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References Andrews, E., A. Weaver, D. Hanley, J. H. Shamatha, and G. Melton. 2005. Scientists and public outreach: Participation, motivations, and impediments. Journal of Geoscience Education 53(3):281-293. Boyer, E. L. 1990. Scholarship Reconsidered: Priorities of the Professoriate. Stanford, CA: The Carnegie Foundation for the Advancement of Teaching. Brossard, D., and B. V. Lewenstein. 2010. A critical appraisal of models of public understanding of science: Using practice to inform theory. Pp. 11-39 In Communicating Science: New Agendas in Communication, ed. L. Kahlor and P. A. Stout, eds. New York: Routledge, pp. 11-39. Dunwoody, S., and M. Ryan. 1985. Scientific barriers to the popularization of science in the mass media. Journal of Communication 35(1):26-42. Dunwoody, S., and B. T. Scott. 1982. Scientists as mass media sources. Journalism Quarterly 59:52-59. Dunwoody, S., D. Brossard, and A. Dudo. 2009. Socialization or rewards? Predicting American scientists–media interactions. Journalism and Mass Communication Quarterly 86(2):299-313. Harley, D. 2013. Scholarly communication: Cultural contexts, evolving models. Science 342(6154):80-82. Harley, D., S. K. Acord, S. Earl-Novell, S. Lawrence, and C. J. King. 2010. Assessing the Future Landscape of Scholarly Communication: An Exploration of Faculty Values and Needs in Seven Disciplines. Berkeley, CA: Center for Studies in Higher Education, University of California. Liang, X., L. Y.-F. Su, S. K. Yeo, D. A. Scheufele, D. E. Brossard, M. A. Xenos, P. Nealy, and E. A. Corley. In press. Building buzz: (Scientists) communicating science in new media environments. Journalism and Mass Communication Quarterly. Nadkarni, N. M., and A. E. Stasch. 2012. How broad are our broader impacts? An analysis of the National Science Foundation’s Ecosystems Studies Program and the Broader Impacts requirement. Frontiers in Ecology and the Environment 11(1):13-19. Nisbet, M., and E. M. Markowitz. 2014. Understanding public opinion in debates over biomedical research: Looking beyond partisanship to focus on beliefs about science and society. PLoS ONE 9(2): e88473. NRC (National Research Council). 2007. Status of Pollinators in North America. Washington, DC: National Academies Press. NSF (National Science Foundation). 2013. NSF proposal processing and review. Chapter III in Proposal and Award Policies and Procedures Guide [online]. Available: http://www.nsf.gov/pubs/policydocs/pappguide/nsf13001/gpgprint.pdf [accessed Feb. 18, 2014]. Nisbet, M. C., M. A. Hixon, K. D. Moore, and M. Nelson. 2010. Four cultures: New synergies for engaging society on climate change. Frontiers in Ecology and the Environment 8(6):329-331. Peters, H. P., D. Brossard, S. de Cheveigné, S. Dunwoody, M. Kallfass, S. Miller, and S. Tsuchida. 2008. Science communication: Interactions with the mass media. Science 321(5886):204-205. The Royal Society. 2006. Survey of Factors Affecting Science Communication by Scientists and Engineers. London: The Royal Society. Yeo, S. K., M. A. Cacciatore, D. Brossard, D. A. Scheufele, and M. Xenos. 2014. Twitter as the social media of choice for sharing science. Paper to be presented at the 13th 51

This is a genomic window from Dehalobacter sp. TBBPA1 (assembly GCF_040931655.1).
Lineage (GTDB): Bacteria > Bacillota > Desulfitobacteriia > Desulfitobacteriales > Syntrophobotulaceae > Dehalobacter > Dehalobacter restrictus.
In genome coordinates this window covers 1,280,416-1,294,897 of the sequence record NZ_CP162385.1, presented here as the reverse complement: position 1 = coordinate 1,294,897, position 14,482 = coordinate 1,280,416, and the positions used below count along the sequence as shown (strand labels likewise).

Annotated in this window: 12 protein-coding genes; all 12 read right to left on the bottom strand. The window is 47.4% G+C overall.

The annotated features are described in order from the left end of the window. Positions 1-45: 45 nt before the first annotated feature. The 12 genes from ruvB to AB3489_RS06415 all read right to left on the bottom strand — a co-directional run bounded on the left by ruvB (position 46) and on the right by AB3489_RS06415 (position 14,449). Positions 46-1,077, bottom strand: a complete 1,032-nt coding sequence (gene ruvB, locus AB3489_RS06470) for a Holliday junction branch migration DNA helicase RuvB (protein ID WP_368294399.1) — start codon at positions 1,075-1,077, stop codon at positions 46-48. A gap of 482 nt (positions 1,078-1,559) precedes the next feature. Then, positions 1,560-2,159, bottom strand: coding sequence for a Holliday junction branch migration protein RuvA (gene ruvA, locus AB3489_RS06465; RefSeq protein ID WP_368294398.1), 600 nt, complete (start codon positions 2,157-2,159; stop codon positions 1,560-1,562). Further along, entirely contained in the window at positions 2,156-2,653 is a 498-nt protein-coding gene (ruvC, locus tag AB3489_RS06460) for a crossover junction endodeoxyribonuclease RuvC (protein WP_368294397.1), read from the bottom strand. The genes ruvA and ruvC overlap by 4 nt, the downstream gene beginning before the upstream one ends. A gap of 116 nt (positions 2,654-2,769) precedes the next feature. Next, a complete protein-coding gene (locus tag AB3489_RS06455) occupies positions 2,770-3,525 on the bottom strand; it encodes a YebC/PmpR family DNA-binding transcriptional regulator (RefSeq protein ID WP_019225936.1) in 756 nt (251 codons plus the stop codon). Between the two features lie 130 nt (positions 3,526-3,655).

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52  Sustainable Infrastructures for Life Science Communication    International Public Communication of Science and Technology Conference, May 5-8, 2014, Salvador, Brazil.